Wednesday, September 30, 2015

What Moms Really Mean When They Say "I Have to Poop"

Credit to
When my husband and I were first dating and we spent time with my family, he was always a bit befuddled by my mom's need to announce her bodily functions.

"Well, I'm going to go sit a bit," she would state, and march off to the bathroom.

"That's more than I need to know," he would say to me, and we would go on doing whatever we were doing.

It didn't make much sense to me until we had kids.

It began with our first-born, who was crawling at the time and was attached to me every waking moment. The three of us were sitting around one Sunday morning, relaxing while she played happily on the floor. I suddenly knew I had to use the bathroom and yet, if I left the room, I would have a baby crawling after me,

"I'm going to use the bathroom," I told my husband. This was my subtle way of telling him that he was on parent duty and needed to entertain the baby, or at least keep her from following me. He looked at me like, "That's more than I need to know," but said, "Okay...."

I went upstairs and started doing my business and within 30 seconds there was a baby outside the bathroom, crying and pounding on the closed door.

"Wayne!" I yelled down the stairs through the closed door. "Get the baby!"

Apparently I needed to be more direct than subtle.

It has not improved over the years. When our dog Dax needed to be let out, he would whine and pace outside the closed bathroom door, while other family members walked around him, ignoring his pleas to be let outside.

I've had homework slid under the door to me to be checked. I've had children outside the door, telling me about their day. It. Can't. Wait. Another. Minute.

I've yelled instructions to people through the door because apparently they can't figure out what needs to be done without my assistance.

"Will someone please let the dog out?"
"Will someone get the telephone?"
"Marissa, are you getting your shoes on?"

I swear I have not had an uninterrupted bowel movement in my own home for 12 years now. It's not like I go frequently or for long periods of time. It's just that the minute I need to go, someone needs something that only mom can handle.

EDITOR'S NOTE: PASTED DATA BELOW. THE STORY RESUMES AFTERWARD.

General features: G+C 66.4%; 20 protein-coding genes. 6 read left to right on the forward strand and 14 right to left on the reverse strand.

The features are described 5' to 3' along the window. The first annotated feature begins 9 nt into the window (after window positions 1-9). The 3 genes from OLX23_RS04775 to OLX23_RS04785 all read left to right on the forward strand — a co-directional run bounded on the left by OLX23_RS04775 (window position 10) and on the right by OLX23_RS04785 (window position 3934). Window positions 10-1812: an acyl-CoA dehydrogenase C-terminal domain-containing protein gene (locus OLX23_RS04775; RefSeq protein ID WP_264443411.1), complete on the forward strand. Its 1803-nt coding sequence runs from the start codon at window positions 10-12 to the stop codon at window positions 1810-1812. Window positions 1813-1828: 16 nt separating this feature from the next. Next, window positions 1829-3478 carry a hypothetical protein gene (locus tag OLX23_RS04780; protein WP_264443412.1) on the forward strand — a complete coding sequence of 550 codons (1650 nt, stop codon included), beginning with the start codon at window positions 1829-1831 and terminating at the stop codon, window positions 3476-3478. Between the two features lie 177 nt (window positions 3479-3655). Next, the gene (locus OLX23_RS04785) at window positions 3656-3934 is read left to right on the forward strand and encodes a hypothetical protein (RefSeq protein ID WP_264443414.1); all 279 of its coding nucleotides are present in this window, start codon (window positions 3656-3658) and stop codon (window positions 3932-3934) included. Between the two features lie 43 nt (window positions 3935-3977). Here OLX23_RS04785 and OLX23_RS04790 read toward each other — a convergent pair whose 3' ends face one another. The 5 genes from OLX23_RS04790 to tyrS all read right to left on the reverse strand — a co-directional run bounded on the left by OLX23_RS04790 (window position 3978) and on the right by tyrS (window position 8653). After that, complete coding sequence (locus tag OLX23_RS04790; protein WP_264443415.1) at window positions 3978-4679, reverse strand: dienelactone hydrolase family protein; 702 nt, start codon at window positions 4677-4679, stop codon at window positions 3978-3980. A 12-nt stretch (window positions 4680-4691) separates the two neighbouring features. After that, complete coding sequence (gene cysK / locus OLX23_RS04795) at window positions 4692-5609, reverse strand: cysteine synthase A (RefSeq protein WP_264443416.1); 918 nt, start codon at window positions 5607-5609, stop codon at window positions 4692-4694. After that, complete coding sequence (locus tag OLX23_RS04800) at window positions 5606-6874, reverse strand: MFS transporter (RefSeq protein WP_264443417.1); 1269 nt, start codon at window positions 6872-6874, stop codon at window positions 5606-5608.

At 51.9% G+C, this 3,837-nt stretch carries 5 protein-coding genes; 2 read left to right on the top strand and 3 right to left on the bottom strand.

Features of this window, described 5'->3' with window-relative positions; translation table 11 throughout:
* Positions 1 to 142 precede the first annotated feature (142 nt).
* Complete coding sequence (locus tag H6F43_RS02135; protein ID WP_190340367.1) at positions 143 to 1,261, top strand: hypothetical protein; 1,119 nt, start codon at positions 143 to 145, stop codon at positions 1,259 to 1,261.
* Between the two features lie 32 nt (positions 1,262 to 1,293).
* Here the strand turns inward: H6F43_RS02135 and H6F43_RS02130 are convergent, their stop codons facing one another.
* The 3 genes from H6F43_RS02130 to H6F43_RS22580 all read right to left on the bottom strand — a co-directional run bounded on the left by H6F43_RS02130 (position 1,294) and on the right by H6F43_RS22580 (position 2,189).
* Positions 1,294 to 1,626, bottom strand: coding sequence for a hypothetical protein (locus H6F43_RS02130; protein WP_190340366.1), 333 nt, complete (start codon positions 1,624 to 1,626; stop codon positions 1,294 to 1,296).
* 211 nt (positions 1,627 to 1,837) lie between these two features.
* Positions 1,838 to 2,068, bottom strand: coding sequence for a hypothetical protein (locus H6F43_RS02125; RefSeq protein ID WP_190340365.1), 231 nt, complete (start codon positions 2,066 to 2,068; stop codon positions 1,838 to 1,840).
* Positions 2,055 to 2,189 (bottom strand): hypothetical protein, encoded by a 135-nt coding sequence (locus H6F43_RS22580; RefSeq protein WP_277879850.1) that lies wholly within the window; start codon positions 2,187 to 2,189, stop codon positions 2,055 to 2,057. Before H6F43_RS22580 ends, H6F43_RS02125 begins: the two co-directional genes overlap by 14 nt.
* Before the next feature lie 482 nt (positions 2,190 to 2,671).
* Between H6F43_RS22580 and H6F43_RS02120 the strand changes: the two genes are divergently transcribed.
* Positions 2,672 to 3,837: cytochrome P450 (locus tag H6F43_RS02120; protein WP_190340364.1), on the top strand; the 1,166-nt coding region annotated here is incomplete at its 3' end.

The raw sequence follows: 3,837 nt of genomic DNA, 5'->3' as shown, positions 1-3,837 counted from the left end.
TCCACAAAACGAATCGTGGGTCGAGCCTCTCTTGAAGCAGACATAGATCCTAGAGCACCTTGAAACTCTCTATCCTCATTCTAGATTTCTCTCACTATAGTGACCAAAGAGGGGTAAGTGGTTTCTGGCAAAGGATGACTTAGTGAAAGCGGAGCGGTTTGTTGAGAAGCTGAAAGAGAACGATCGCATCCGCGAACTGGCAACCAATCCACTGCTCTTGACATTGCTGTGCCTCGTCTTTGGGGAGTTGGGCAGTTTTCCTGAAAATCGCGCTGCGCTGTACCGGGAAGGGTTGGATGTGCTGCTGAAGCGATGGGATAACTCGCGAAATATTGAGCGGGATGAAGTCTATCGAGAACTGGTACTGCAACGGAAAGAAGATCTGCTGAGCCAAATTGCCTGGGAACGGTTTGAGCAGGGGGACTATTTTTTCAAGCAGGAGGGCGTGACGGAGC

"Mom! Lindsey pushed me!"
"Mom! Marissa pulled my hair!"
"Mom! I can't find my [insert item name here]."
"Mom, can you help me get something down from the cupboard?"

That last one was the final straw. I washed up and went downstairs to help said child get something from a cupboard out of her reach, only to discover that my husband was IN THE KITCHEN right next to the cupboard where the desired item was.

You got me out of the bathroom for this?

Now, everyone in our house knows that when I say "I need to use the bathroom for a bit" it means "leave mom the fuck alone."

And I am also in the habit of announcing when I have to go, just like my mom, so that everyone knows that I am unavailable for the next 3 to 5 minutes.

I now understand how it is we turn into our mothers when we become moms ourselves.

Saturday, September 26, 2015

A Smidge of Hypocrisy

Not Beauty, but could be.
We had only had Beauty a few days when we encountered our first case of breed discrimination.

Beauty had met a few dogs in the neighborhood and got along with them. We had also been told that she was GREAT with other dogs, so we decided to take her to the dogpark one night. We wanted to make sure she stayed socialized with other dogs, unlike our previous dog, Dax.

I've never gone to a dog park before so I didn't know what to expect. We unleashed her and she took off like a bolt to the other dogs, then stopped abruptly when she reached them. She sniffed, they sniffed, they circled each other, then went romping off. They played tug of war with toys, dug holes, and ran around together, sniffing leaves and dirt.

There were several dogs including a corgi, a huge rottweiler and a sundry of mixed breeds, all of whom were well-behaved and having fun.

Then a man entered the park with his golden retriever. The golden met the rottweiler at the door and before 2 seconds had passed there was a snarling dogfight. The owners separated them and let them meet again with the same result. The woman with the rottweiler left the park, apologizing for her dog's behavior, saying she had never seen her dog fight with another dog before.

The man let his golden go and this time a fight ensured between the golden and a large white mixed breed. Again, the white dog had been in the park with everyone else for 10 minutes or more already with no issues.